Friday, 10 April 2015

Audio lecture: early trinitarian theology

Here's an audio snippet from this week's class on the Trinity. It's a 20-minute summary of the past few weeks of the course, which have focused on trinitarian theology in the second and third centuries. This summary is pretty sketchy, but I try to identify four general themes in early trinitarian theology:

1. Historical theme (Irenaeus)
2. Psychological theme (Tertullian)
3. Educational theme (Clement)
4. Participatory theme (Origen)

At the end of the clip I try to explain how the two most important themes (1 and 4) can go together, as I think they do in Athanasius.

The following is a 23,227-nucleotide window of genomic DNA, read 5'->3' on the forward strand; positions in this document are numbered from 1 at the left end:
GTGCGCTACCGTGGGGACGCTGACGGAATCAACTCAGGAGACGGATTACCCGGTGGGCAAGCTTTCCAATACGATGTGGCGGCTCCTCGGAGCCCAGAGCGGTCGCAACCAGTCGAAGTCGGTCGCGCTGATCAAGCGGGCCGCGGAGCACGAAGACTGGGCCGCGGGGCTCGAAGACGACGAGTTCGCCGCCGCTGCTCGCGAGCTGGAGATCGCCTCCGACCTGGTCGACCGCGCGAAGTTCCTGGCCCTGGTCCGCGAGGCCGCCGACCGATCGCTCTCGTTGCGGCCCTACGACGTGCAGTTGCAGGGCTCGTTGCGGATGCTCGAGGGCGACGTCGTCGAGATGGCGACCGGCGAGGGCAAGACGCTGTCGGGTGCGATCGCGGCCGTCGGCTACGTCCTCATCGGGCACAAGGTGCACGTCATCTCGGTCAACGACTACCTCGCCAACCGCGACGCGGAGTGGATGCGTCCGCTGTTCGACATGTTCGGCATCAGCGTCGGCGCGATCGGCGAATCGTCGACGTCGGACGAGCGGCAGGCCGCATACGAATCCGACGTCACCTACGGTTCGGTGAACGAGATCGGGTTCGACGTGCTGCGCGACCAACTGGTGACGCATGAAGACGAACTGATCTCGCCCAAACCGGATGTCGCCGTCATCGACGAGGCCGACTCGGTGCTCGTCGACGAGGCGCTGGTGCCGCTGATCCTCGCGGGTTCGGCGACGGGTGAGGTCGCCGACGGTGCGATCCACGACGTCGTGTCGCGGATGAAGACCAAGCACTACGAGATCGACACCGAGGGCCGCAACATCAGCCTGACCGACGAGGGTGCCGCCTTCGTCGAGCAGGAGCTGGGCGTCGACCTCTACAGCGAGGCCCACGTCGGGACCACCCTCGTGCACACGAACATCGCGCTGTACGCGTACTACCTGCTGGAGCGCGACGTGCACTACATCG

Incidentally, I also wonder if these four themes might be helpful for explaining Augustine's theology of the Trinity. The significance of Augustine isn't that he represents a monolithic western approach, nor that he is simply a speculative innovator. Instead I think Augustine takes the least significant pre-Nicene theme, the psychological, and synthesises all the other themes around it. Thus Augustine still has a strong salvation-historical emphasis (De Trin. books 2-4) as well as a large preoccupation with the educational and participatory themes (De Trin. books 13-15); but these major pre-Nicene themes are subsumed within the vast architecture of what had until then been only a minor experimental theme, the psychological.

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